Monument in the Cimetière des Chiens (Dog Cemetery) in Paris. Photo via Owen Phillips. Check out more of his striking images at The Magic Lantern Show.
Before our 2 cats died years ago, I would have thought we’d just bury them in our back yard when the time came. But, when they did die, I couldn’t stand the thought of putting them in the cold, wet ground of the Pacific NW—especially at a house I knew we’d be moving from at some point. So we had them cremated and now have their ashes in little urns. The urns aren’t placed anywhere special, but I feel better knowing they’re inside our house. Kind of weird and not really logical.
Further along this continuum of attachment to our pets after death, is the growing number of people who want to be buried beside or with their pets. It’s possible in some areas to do just that. Recently, New York State reversed a decision and now allows people to be buried with their pets in pet cemeteries. Other states also allow it and one way to find out if your state does is to contact local pet cemeteries. As of 1995, people in Britain are also able to be buried with their pets.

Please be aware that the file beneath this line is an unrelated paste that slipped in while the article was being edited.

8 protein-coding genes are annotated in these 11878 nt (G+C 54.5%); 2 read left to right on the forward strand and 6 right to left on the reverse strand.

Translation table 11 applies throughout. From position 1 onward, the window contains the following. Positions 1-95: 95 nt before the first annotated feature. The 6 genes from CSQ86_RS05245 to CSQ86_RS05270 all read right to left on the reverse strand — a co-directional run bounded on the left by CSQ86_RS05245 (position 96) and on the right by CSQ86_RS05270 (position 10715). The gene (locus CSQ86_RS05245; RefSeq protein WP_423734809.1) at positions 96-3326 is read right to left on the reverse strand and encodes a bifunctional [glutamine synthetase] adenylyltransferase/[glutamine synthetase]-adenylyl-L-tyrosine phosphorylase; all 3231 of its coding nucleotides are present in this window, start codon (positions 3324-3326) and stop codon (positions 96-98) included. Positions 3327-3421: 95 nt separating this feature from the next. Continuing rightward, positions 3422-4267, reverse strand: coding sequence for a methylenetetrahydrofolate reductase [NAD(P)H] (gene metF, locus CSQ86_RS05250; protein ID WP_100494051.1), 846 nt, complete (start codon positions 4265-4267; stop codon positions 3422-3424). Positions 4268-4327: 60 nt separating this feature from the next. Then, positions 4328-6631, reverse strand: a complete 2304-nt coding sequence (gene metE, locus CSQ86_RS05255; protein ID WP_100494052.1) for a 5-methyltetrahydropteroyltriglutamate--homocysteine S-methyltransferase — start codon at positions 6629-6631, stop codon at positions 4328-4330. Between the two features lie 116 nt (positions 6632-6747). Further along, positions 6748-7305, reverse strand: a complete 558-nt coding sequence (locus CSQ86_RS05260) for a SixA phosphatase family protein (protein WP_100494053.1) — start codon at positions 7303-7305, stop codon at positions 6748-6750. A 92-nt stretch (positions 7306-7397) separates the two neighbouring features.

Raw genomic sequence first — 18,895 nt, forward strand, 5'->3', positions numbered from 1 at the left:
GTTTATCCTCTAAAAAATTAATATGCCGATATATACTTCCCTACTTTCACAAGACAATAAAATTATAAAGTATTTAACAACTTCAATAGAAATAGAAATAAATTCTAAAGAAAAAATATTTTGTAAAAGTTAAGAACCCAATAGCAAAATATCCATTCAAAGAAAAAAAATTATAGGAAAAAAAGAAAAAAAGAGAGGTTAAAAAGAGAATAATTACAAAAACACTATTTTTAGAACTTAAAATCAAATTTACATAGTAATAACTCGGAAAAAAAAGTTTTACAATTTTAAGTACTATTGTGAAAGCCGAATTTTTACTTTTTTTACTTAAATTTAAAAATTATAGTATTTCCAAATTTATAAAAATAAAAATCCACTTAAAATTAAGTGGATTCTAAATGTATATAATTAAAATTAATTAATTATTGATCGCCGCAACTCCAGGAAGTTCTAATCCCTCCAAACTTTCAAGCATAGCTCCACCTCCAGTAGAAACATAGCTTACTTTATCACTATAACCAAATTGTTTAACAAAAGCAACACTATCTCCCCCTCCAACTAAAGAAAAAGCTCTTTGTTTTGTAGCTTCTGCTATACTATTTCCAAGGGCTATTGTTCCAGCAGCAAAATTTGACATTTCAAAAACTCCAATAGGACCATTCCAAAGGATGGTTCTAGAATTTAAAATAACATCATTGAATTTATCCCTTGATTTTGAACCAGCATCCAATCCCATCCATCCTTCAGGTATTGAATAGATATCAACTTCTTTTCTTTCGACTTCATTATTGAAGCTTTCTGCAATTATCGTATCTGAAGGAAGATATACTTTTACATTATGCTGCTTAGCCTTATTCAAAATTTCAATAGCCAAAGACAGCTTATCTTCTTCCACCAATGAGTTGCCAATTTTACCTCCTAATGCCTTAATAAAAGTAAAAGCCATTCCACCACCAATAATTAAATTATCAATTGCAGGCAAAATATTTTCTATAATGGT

Humans have buried themselves with their pets for thousands of years all over the world. In Peru, Tunisia and Egypt, archaeologists have found humans buried with dogs in graves thousands of years old. It’s well known the Egyptians buried cats with humans, but archaeologists in Cyprus have found a grave with a cat and a human that predates Egyptian finds by 6,000 years. Those are some pretty old traditions!